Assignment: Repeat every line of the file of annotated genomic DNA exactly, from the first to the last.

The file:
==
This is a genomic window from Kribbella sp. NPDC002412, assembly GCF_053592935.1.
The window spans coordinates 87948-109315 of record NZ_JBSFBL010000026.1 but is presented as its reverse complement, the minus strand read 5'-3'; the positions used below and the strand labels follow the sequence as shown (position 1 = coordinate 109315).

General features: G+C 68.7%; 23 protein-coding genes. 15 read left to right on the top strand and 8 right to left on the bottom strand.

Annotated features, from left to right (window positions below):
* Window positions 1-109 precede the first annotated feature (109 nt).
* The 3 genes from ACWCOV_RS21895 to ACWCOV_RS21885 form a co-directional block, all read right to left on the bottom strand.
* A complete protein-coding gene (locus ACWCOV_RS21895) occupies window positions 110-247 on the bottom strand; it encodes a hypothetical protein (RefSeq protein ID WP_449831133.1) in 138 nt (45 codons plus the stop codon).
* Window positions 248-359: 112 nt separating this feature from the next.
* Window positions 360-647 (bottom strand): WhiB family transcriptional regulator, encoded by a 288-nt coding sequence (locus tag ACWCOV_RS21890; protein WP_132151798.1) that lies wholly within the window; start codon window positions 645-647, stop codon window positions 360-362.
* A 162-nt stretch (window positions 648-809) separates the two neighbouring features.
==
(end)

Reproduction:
This is a genomic window from Kribbella sp. NPDC002412, assembly GCF_053592935.1.
The window spans coordinates 87948-109315 of record NZ_JBSFBL010000026.1 but is presented as its reverse complement, the minus strand read 5'-3'; the positions used below and the strand labels follow the sequence as shown (position 1 = coordinate 109315).

General features: G+C 68.7%; 23 protein-coding genes. 15 read left to right on the top strand and 8 right to left on the bottom strand.

Annotated features, from left to right (window positions below):
* Window positions 1-109 precede the first annotated feature (109 nt).
* The 3 genes from ACWCOV_RS21895 to ACWCOV_RS21885 form a co-directional block, all read right to left on the bottom strand.
* A complete protein-coding gene (locus ACWCOV_RS21895) occupies window positions 110-247 on the bottom strand; it encodes a hypothetical protein (RefSeq protein ID WP_449831133.1) in 138 nt (45 codons plus the stop codon).
* Window positions 248-359: 112 nt separating this feature from the next.
* Window positions 360-647 (bottom strand): WhiB family transcriptional regulator, encoded by a 288-nt coding sequence (locus tag ACWCOV_RS21890; protein WP_132151798.1) that lies wholly within the window; start codon window positions 645-647, stop codon window positions 360-362.
* A 162-nt stretch (window positions 648-809) separates the two neighbouring features.